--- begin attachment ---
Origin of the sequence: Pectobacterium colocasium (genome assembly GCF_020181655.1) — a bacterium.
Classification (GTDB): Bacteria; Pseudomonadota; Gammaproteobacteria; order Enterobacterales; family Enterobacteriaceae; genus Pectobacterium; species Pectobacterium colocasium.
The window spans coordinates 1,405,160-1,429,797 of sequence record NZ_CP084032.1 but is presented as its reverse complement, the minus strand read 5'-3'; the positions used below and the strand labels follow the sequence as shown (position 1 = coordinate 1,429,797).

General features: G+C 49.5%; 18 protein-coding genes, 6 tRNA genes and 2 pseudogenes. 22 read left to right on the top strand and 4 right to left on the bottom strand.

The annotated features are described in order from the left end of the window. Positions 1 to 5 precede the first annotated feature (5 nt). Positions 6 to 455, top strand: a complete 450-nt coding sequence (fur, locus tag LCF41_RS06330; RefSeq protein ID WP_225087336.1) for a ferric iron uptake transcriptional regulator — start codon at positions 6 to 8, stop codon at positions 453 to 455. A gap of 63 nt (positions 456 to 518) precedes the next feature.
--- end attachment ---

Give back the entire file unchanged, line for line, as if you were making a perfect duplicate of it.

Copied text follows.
Origin of the sequence: Pectobacterium colocasium (genome assembly GCF_020181655.1) — a bacterium.
Classification (GTDB): Bacteria; Pseudomonadota; Gammaproteobacteria; order Enterobacterales; family Enterobacteriaceae; genus Pectobacterium; species Pectobacterium colocasium.
The window spans coordinates 1,405,160-1,429,797 of sequence record NZ_CP084032.1 but is presented as its reverse complement, the minus strand read 5'-3'; the positions used below and the strand labels follow the sequence as shown (position 1 = coordinate 1,429,797).

General features: G+C 49.5%; 18 protein-coding genes, 6 tRNA genes and 2 pseudogenes. 22 read left to right on the top strand and 4 right to left on the bottom strand.

The annotated features are described in order from the left end of the window. Positions 1 to 5 precede the first annotated feature (5 nt). Positions 6 to 455, top strand: a complete 450-nt coding sequence (fur, locus tag LCF41_RS06330; RefSeq protein ID WP_225087336.1) for a ferric iron uptake transcriptional regulator — start codon at positions 6 to 8, stop codon at positions 453 to 455. A gap of 63 nt (positions 456 to 518) precedes the next feature.